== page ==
New ‘Rumble’ Documentary Explores Native American Influence on Rock ‘n’ Roll
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Decades of scholarship have been devoted to the roots of rock music, and even the most casual fans are likely aware of at least a handful of the traditional sounds and groundbreaking artists responsible for the creation of the genre. But the Native American influence on rock has long gone largely ignored — an injustice addressed in the new documentary Rumble: The Indians Who Rocked the World.
Out in limited release now, Rumble was directed by Catherine Bainbridge and Alfonso Maiorana, and traces the evolution of rock through some key Native American contributions — not only from artists whose ancestry is a well-known part of their musical fabric, like Link Wray, Redbone and Robbie Robertson, but also oft-overlooked sidemen such as Jesse Ed Davis. Perhaps most importantly, Rumble looks at the ways in which all American music can be traced in some form back to Native American song, from jazz to blues and beyond.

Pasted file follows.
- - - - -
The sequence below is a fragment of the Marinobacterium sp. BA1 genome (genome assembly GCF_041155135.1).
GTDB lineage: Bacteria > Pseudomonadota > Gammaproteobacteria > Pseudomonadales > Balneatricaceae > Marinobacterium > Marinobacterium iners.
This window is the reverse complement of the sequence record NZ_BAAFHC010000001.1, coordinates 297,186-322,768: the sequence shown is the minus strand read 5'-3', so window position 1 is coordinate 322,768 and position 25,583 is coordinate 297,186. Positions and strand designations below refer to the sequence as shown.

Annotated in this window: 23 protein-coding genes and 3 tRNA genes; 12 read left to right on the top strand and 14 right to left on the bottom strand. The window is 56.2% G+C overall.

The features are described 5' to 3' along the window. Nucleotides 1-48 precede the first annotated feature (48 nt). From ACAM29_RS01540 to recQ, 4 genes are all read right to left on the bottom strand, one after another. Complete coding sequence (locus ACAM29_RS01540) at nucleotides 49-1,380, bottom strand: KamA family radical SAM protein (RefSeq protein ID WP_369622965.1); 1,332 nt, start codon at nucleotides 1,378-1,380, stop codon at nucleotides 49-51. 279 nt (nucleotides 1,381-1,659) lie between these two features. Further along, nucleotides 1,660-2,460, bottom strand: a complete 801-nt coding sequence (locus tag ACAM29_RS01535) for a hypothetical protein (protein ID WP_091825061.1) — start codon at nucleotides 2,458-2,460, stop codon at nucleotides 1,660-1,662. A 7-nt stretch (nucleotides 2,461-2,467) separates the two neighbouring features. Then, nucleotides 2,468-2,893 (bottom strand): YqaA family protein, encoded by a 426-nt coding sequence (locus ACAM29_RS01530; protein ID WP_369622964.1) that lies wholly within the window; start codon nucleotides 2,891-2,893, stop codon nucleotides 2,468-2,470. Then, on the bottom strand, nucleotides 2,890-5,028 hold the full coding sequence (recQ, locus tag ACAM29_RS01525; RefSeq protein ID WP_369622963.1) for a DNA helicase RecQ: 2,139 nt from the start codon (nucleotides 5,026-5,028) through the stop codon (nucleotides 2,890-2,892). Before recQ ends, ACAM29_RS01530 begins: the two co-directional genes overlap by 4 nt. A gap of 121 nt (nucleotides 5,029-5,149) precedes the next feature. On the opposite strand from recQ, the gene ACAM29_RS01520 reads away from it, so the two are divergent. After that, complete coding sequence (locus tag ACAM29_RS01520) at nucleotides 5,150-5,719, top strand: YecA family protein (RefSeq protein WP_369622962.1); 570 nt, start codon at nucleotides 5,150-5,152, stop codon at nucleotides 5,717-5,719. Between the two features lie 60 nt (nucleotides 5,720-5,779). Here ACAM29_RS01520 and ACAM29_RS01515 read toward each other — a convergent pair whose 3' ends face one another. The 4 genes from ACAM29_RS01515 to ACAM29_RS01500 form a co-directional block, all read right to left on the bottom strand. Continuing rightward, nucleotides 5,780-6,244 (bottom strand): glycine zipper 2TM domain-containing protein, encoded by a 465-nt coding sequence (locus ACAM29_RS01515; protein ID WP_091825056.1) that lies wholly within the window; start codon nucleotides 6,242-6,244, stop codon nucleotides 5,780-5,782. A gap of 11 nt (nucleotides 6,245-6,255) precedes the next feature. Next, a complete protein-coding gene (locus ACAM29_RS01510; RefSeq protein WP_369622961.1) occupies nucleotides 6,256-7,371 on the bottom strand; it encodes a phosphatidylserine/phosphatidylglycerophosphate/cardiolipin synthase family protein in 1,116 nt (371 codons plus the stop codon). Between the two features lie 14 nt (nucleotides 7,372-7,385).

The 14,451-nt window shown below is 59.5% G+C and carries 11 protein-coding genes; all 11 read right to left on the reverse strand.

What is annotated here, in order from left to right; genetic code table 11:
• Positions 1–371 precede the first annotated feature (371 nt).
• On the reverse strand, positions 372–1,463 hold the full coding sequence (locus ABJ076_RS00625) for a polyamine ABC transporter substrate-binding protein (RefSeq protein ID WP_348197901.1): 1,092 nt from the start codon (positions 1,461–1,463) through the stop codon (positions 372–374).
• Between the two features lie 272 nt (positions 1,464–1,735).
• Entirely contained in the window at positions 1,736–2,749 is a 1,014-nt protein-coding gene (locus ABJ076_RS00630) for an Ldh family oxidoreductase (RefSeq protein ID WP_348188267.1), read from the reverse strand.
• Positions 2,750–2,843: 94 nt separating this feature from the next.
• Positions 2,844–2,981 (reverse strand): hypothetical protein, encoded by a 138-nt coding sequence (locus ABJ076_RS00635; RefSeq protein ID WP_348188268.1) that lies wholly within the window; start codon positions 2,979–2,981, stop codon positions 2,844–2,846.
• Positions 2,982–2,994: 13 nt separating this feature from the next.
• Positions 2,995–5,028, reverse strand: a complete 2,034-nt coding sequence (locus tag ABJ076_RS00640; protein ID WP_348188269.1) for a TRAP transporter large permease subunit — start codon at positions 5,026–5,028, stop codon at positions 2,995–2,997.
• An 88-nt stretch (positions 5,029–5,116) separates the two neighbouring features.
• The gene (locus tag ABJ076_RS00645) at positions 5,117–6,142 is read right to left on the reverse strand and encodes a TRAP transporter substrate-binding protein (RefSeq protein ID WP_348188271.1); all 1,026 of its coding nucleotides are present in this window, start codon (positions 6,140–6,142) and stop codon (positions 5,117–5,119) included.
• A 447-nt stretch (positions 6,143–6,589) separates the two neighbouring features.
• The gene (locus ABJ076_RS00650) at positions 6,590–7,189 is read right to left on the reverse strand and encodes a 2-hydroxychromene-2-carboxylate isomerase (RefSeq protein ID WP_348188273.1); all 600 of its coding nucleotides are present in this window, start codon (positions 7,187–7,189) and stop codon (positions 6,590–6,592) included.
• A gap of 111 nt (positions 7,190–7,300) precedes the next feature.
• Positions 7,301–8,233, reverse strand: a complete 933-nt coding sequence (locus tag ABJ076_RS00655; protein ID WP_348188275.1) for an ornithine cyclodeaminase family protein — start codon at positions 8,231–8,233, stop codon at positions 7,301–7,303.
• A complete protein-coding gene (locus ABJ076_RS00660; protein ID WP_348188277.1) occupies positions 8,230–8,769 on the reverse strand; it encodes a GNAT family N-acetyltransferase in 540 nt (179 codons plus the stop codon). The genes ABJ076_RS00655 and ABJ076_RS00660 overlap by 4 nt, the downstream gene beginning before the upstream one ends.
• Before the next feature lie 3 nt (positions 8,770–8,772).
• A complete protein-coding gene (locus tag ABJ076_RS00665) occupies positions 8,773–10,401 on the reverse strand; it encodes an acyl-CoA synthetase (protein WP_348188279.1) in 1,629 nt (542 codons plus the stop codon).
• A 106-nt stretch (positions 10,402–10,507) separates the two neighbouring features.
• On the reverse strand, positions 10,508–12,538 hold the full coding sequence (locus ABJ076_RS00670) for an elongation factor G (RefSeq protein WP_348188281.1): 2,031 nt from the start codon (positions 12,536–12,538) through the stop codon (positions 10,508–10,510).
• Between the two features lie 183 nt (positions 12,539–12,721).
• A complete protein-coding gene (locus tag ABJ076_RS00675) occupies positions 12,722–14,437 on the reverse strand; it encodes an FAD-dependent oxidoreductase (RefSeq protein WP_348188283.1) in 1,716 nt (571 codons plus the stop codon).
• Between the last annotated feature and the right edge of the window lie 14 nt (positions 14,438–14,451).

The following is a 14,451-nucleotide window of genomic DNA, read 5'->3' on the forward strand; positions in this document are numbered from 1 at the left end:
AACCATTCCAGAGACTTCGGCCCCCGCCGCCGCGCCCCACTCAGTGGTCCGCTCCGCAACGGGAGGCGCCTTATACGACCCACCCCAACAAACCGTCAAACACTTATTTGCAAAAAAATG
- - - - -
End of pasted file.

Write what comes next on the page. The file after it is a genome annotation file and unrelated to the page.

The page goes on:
Wray’s “Rumble” — a Top 20 instrumental hit in 1958 despite being banned from the airwaves in multiple markets — enjoys a major focus in the movie, not least because of Wray’s pioneering approach to rock guitar. Among the earliest of multiple Native American rock guitar heroes, Wray paved the way for generations of players — among them Robertson, whose Mohawk heritage made him part of that growing tradition even if he wasn’t aware of Wray’s connection at first.
“It wasn’t till later on that I found out that Link Wray was an Indian,” said Robertson — who appears in Rumble — in an interview with The New York Times. “It just made the whole thing 10 times cooler to me.”
Watch the trailer for Rumble: The Indians Who Rocked the World above, and visit the film’s official site for screening locations and additional information.
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